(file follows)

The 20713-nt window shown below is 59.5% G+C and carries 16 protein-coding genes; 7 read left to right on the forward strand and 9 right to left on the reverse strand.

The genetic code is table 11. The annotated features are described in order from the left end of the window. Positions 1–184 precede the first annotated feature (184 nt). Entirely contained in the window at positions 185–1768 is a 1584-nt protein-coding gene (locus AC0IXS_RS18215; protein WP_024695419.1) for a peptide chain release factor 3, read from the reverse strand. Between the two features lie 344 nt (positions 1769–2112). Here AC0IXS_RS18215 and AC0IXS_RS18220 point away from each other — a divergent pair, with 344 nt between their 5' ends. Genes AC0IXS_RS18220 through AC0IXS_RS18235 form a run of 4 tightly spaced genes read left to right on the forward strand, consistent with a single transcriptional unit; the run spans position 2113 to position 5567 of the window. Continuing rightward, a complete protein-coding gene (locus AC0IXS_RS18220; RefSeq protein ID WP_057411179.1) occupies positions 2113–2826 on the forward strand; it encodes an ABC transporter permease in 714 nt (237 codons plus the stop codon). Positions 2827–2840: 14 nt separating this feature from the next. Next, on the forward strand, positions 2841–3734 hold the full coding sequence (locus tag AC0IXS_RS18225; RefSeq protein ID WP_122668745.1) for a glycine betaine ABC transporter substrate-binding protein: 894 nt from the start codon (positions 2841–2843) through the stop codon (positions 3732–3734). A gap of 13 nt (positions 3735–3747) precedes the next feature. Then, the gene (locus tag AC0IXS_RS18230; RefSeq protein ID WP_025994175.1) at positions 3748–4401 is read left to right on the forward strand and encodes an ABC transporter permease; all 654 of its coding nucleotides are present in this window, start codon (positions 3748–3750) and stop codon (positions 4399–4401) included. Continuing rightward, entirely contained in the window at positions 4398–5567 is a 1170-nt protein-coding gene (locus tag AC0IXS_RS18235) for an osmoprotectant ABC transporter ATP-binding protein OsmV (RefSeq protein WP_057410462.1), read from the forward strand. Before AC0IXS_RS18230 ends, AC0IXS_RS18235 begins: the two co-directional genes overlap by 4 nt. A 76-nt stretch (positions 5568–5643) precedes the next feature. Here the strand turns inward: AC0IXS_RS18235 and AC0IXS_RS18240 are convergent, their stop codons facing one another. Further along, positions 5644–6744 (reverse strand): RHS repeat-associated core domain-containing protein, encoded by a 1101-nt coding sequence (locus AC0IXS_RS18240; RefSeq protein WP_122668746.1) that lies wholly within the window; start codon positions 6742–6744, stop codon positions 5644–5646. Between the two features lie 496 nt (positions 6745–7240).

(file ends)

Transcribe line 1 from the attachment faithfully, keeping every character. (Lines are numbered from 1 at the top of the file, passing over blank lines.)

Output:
The 20713-nt window shown below is 59.5% G+C and carries 16 protein-coding genes; 7 read left to right on the forward strand and 9 right to left on the reverse strand.